Travelling on public transport should be a safe and comfortable experience. Numerous security measures have been adopted to maximise the safety of travellers including: security officers, police, guards, help points, good lighting and security cameras. Most drivers also have two-way radios and can call for assistance.


 Waiting for a bus:

  • Avoid isolated bus stops
  • Stand away from the curb until the bus arrives
  • Don’t open your purse or wallet while boarding the bus – have your money/pass already in hand
  • At night, wait in well lit areas and near other people
  • Check timetables to avoid long waits. Riding on the bus:
  • Sit as close to the bus driver as possible
  • Stay alert and be aware of the people around you
  • If someone bothers you, change seats and tell the driver
  • Keep your purse/packages close by your side. Keep your wallet inside a front coat pocket
  • Check your purse/wallet if someone is jostling, crowding or pushing you
  • If you see any suspicious activity, inform the driver Trains

Many of the same safety tips when travelling by bus apply for trains. In addition:

  • Most suburban trains have security cameras installed or emergency alarms that will activate the cameras
  • Carriages nearest the drivers are always left open and lit
  • Try not to become isolated. If you find yourself left in a carriage on your own or with only one other person you may feel more comfortable to move to another carriage with other people or closer to the


 Travelling by taxi is generally quite a safe method of public transport. To increase your confidence when travelling by taxi, consider the following suggestions:

  • Phone for a taxi in preference to hailing one on the street. A record is kept by taxi companies of all bookings made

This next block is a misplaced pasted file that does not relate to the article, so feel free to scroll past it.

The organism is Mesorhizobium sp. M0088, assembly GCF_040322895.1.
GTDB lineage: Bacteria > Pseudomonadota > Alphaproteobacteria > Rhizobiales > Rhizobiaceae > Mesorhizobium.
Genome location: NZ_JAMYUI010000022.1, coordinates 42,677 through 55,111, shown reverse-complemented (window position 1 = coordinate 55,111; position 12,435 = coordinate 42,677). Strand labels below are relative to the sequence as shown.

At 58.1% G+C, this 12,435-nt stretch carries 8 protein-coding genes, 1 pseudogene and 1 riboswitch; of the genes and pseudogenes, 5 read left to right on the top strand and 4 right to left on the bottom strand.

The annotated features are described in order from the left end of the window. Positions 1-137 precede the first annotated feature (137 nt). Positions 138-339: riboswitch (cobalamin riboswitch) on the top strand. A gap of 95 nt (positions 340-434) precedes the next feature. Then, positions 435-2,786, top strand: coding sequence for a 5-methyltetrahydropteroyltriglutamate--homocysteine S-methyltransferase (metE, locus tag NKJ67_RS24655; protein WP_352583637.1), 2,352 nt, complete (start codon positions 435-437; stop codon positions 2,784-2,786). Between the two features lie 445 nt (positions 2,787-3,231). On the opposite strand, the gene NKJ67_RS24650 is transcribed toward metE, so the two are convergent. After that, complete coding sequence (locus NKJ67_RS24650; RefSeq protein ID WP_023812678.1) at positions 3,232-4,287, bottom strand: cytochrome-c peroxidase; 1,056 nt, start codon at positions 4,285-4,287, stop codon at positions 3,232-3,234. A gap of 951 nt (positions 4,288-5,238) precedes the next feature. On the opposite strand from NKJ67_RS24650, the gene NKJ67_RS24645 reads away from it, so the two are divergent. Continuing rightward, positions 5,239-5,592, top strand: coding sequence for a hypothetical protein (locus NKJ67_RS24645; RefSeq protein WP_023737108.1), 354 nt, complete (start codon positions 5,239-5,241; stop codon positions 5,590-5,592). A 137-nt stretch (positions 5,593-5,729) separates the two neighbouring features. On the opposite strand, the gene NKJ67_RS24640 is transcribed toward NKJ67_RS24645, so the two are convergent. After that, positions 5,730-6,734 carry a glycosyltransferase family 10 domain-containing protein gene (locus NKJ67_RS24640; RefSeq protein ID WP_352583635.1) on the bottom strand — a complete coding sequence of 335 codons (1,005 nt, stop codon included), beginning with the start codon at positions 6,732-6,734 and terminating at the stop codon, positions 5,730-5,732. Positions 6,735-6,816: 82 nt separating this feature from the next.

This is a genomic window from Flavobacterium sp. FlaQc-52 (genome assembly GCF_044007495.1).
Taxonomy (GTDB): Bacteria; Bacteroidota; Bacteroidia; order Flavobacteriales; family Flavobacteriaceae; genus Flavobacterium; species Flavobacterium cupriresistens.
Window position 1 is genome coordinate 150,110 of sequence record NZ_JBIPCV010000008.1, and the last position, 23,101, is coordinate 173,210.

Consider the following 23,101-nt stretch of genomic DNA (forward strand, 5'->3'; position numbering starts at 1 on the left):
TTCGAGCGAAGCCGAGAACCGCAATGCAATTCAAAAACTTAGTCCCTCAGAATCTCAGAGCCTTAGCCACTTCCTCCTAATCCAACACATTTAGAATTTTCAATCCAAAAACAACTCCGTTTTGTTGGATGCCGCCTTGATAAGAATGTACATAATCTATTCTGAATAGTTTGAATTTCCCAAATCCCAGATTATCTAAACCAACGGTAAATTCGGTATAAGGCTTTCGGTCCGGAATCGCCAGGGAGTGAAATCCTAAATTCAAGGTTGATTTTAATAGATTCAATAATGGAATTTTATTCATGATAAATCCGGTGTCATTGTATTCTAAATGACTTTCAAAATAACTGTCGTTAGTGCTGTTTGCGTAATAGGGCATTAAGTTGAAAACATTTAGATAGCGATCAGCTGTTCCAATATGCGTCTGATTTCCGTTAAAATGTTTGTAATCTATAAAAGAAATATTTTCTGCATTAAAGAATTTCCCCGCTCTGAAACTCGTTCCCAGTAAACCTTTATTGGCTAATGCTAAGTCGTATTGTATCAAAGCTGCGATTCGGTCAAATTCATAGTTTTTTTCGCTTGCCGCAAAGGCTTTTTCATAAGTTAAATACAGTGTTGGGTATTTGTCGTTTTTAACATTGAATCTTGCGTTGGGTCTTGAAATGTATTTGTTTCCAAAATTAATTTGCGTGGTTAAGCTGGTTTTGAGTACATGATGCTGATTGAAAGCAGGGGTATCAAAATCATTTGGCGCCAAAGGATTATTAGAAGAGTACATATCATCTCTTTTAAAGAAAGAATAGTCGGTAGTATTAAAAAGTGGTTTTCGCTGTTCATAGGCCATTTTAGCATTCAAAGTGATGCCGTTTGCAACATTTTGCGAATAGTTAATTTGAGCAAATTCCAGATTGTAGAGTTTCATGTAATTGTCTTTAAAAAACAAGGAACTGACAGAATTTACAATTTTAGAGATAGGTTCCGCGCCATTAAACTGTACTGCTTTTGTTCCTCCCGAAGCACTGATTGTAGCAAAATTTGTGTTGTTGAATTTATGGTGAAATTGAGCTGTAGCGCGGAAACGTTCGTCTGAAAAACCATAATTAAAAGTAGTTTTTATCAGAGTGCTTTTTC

• You are entitled to choose the taxi/taxi driver of your preference. If a driver makes you feel uncomfortable you are within your rights to select another taxi
  • Sit wherever you feel most This may mean travelling in the back seat of the taxi;
  • Specify to the driver the route you wish to take to reach your destination. Speak up if the driver takes a different route to the one you have specified or are familiar with
  • Take note of the Taxi Company and fleet number. This will help in identifying the taxi if required. If you are walking a friend to catch a taxi, consider letting the driver know that you have noted these details e.g., “Look after my friend, Mr/Ms Yellow Cab 436”
  • Stay alert to your surroundings and limit your conversation to general topics
  • If you don’t want your home address known, stop a few houses away from your destination If the driver harasses you when travelling in a taxi your options include:
  • Ask the driver to stop. You may choose to make up an excuse to do so;
  • Leave the taxi when it stops at a traffic sign or lights
  • Call out to someone on the street to attract attention and seek assistance. This may also cause the driver to stop
  • Read out the fleet number and advise the driver you will report him/her if they don’t stop